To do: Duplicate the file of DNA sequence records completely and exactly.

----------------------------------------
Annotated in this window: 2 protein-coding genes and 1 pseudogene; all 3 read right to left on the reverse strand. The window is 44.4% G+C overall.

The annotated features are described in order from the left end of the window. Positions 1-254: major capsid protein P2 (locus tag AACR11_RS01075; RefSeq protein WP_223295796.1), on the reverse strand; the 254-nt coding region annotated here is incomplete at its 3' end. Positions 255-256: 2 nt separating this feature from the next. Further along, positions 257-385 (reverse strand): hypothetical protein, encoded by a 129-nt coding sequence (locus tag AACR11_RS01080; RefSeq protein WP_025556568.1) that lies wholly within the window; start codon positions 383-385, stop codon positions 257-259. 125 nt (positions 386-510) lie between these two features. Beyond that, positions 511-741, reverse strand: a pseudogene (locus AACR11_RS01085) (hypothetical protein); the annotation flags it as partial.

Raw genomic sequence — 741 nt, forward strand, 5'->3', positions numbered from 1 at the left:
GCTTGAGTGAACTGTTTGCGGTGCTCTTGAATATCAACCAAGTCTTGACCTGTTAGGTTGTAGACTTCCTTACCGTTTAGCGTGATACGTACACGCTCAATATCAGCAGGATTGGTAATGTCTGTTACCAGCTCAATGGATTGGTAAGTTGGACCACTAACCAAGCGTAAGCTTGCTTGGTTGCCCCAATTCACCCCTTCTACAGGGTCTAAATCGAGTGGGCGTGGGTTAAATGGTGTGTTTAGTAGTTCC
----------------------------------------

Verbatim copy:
Annotated in this window: 2 protein-coding genes and 1 pseudogene; all 3 read right to left on the reverse strand. The window is 44.4% G+C overall.

The annotated features are described in order from the left end of the window. Positions 1-254: major capsid protein P2 (locus tag AACR11_RS01075; RefSeq protein WP_223295796.1), on the reverse strand; the 254-nt coding region annotated here is incomplete at its 3' end. Positions 255-256: 2 nt separating this feature from the next. Further along, positions 257-385 (reverse strand): hypothetical protein, encoded by a 129-nt coding sequence (locus tag AACR11_RS01080; RefSeq protein WP_025556568.1) that lies wholly within the window; start codon positions 383-385, stop codon positions 257-259. 125 nt (positions 386-510) lie between these two features. Beyond that, positions 511-741, reverse strand: a pseudogene (locus AACR11_RS01085) (hypothetical protein); the annotation flags it as partial.

Raw genomic sequence — 741 nt, forward strand, 5'->3', positions numbered from 1 at the left:
GCTTGAGTGAACTGTTTGCGGTGCTCTTGAATATCAACCAAGTCTTGACCTGTTAGGTTGTAGACTTCCTTACCGTTTAGCGTGATACGTACACGCTCAATATCAGCAGGATTGGTAATGTCTGTTACCAGCTCAATGGATTGGTAAGTTGGACCACTAACCAAGCGTAAGCTTGCTTGGTTGCCCCAATTCACCCCTTCTACAGGGTCTAAATCGAGTGGGCGTGGGTTAAATGGTGTGTTTAGTAGTTCC